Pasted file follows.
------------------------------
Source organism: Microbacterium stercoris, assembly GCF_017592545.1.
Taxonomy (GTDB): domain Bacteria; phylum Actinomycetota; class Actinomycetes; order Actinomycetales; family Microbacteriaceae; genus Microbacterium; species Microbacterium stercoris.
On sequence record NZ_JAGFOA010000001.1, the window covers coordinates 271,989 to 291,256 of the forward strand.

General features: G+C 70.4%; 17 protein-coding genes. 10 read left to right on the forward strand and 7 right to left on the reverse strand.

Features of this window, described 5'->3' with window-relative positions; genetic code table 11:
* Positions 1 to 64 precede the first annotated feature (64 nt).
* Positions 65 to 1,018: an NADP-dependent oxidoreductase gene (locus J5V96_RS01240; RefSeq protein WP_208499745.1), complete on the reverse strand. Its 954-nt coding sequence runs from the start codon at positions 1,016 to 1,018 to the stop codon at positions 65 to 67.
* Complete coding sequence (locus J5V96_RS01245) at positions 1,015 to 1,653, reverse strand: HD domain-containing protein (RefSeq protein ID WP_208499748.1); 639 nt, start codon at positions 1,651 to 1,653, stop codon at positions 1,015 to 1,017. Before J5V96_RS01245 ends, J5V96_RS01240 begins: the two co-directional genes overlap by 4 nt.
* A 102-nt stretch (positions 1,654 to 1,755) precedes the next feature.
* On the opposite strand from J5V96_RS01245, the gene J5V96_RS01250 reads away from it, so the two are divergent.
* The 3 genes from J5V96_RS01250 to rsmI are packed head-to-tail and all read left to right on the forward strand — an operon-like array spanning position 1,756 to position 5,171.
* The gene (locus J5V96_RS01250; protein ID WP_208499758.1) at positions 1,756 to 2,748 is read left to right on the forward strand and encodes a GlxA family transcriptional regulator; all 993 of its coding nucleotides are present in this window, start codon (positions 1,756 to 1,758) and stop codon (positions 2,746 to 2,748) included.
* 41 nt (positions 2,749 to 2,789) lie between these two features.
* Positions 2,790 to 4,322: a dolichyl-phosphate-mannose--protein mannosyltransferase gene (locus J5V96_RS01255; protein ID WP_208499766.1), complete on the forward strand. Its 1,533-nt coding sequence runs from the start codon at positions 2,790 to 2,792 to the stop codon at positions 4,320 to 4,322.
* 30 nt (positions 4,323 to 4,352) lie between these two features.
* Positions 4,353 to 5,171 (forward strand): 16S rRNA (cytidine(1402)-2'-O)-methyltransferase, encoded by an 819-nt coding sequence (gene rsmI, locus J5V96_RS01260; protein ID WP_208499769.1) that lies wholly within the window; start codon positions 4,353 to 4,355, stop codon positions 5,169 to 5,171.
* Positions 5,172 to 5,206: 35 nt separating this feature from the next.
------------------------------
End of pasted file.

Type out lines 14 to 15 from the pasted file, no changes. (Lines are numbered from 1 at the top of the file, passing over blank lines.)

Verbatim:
* Positions 2,790 to 4,322: a dolichyl-phosphate-mannose--protein mannosyltransferase gene (locus J5V96_RS01255; protein ID WP_208499766.1), complete on the forward strand. Its 1,533-nt coding sequence runs from the start codon at positions 2,790 to 2,792 to the stop codon at positions 4,320 to 4,322.
* 30 nt (positions 4,323 to 4,352) lie between these two features.